that we built up over a hundred years. With today's flexible manufacturing,
we don't need that kind of installed capacity any longer.
Our competitiors that you mentioned have
the luxury of either shipping directly into our country-which
many of them do-or building new facilities with a very young workforce
that doesn't have any of the retiree, healthcare or pension costs.
What we are doing is addressing that. You know it's painful because
you are taking a hundred-year-old company and you need to radically
restructure it to exist in today's truly global environment and
we are in the process of doing it. It is a painful process and
unfortunately it touches many many people, but it has to be done
and we are in the process of getting it done.
|"We need to radically restructure to exist
in today's environment"
In such a scenario, would Ford be able
to leverage India's low-cost manufacturing advantage in any significant
Potentially, but there are a lot of factors
that play into it. Obviously, shipping costs are an issue, and
if you look at the supply base, it's not just about cost; it's
about quality and partnership, and it's about technology. One
of the things we have just done is announced a restructuring of
our supply company (Visteon) and it's not just a cost equation,
it is really about which suppliers do we partner with in the long
term and, therefore, do we have confidence in their ability to
deliver us high quality, the latest technology and partner with
us upfront as we go through the design phase for our vehicles.
India certainly can play a role in that. There is no reason why
it can't, but it is not just a price equation.
What do you make of Delphi's bankruptcy?
What does it forebode for the US automotive industry? Are there
any regulatory changes that the industry needs to compete successfully?
Clearly, the Delphi bankruptcy signals that
the whole supply base in the US is very fragile, but it's too
early to say politically what ramifications it will have, but
I think it's fair to say that there certainly will be some. And
there has not yet been a national dialogue on competitive manufacturing
in the US, but if the Delphi bankruptcy does not spur that, then
I don't know what will.
When you talk of innovation, do you think
Ford will be in a position to innovate to bring to a market like
India a car that meets emission norms, safety standards and yet
be small and cheap enough for the mass market?
That's something we want to do, and we can
and are working on. When you innovate, there's an upfront cost
like (in the case of) hybrids, and over time as you get into second
and third generation of any new technology, you would expect the
cost to come down and in fact, we do expect the cost of hybrids
to come down. But initially when you introduce it, there is a
cost that has to be borne partly by us and partly by the customer.
That is why India may not be the recipient of the first generation
of new technology of some of these things. At least, not today.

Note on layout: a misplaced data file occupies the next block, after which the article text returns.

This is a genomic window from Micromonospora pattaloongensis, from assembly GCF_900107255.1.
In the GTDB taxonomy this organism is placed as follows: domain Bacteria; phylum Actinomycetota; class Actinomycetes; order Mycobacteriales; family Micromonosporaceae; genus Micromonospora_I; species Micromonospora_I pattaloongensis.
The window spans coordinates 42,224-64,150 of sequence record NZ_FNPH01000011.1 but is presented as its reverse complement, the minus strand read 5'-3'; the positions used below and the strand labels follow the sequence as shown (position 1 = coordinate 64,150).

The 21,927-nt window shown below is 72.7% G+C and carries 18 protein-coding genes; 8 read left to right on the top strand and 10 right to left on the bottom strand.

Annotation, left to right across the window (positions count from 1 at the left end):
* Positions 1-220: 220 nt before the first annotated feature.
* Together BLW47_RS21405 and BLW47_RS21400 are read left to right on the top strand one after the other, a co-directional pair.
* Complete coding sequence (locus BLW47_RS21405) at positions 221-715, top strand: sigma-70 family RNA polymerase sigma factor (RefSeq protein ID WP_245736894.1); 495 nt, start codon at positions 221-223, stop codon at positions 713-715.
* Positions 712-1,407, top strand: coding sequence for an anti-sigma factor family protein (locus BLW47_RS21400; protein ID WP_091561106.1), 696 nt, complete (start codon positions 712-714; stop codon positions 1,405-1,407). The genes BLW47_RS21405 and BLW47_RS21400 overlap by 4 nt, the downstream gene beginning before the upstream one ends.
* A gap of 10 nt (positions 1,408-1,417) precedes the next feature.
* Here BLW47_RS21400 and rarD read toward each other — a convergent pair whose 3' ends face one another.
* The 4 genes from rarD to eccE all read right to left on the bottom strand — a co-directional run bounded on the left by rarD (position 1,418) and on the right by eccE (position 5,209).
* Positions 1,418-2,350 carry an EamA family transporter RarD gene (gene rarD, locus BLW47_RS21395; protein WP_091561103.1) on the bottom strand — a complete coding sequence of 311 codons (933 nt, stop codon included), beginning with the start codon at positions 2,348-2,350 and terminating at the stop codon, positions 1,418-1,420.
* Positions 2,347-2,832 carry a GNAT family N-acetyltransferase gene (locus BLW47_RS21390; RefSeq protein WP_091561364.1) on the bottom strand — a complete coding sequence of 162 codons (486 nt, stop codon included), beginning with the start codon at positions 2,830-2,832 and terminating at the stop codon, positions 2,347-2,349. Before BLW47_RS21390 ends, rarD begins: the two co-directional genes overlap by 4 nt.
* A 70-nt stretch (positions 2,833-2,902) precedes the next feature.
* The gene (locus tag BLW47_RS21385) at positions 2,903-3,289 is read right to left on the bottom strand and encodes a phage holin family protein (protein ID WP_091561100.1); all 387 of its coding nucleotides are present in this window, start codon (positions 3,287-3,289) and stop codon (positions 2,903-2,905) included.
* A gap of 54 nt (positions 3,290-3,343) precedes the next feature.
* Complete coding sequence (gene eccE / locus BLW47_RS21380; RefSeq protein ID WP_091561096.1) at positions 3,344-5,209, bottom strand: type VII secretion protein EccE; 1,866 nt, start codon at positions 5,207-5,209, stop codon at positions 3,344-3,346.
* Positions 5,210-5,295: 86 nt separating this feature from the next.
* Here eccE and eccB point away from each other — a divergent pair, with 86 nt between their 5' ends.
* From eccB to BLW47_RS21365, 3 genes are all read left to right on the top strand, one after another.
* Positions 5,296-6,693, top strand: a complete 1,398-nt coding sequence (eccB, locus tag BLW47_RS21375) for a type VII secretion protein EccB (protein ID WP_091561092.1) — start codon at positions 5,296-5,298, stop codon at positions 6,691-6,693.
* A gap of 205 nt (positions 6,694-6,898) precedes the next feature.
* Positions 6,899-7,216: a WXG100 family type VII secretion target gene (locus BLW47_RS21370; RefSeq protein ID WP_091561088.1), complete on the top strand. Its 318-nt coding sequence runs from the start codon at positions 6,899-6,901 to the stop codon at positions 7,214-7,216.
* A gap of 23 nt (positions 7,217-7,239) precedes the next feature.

In the future, there is no question it could be (a recipient).
Ford was the company that really invented
mass manufacturing. Do you think you can still come up with new
revolutions that will change the industry paradigm in some ways?
Well, you know that's a tough act to follow.
But yes I do absolutely, because everything I just mentioned in
terms of innovation, it will set us apart. And it's not that others
can't do it. It is just that we want to be more ingenious about
the way we do it and bring it to market. It doesn't mean we have
to invent everything. We didn't invent the car, we didn't invent
the assembly line. We just figured out a way to (build the car)
in a mass market way that then was available to the average person.
When I speak of innovation, people often think it means invention.
It can be an invention, but it doesn't have to be. It can mean
a more clever application of somebody else's invention.
Going by what you say, a lot seems to
be happening at Ford. So why aren't investors excited about the
company? Your stock is still close to the 52-week low...
Because they haven't seen...because of the
general environment around. We mentioned Delphi. You know that
shook our whole country. And they haven't seen the results of
our restructuring yet. I think there's very much a wait-and-see
When do you think some significant results will be available
for all to see? How much more time would you give Ford?
Well, we are launching three new vehicles
that are important to us, and we expect those to do well. Again,
we are talking us, because the rest of the world (for Ford) is
doing very well and is very healthy. Our market shares are growing
outside of the US, our financial results are good outside of the
If you ever lost your job at Ford, do
you think you would be able to find re-employment in Hollywood
as an actor?
(Laughs). Well, I am in TV ads right now.
I just shot some new ads for us in the US. They just started running
this week, but I am not sure they are Hollywood material. No,
I think if I were to ever leave Ford Motor Company, I will probably
devote myself to some sort of humanitarian effort. I have been
very lucky in my life, I've been given a lot and, therefore, I
feel it's incumbent upon me to give back and I keep trying to
do that in my current job with Ford Motor Company and also in
my private life, and try and instill that in my children. So,
I suspect that if I ever didn't do this, I would probably devote
my time seeking ways to help other people.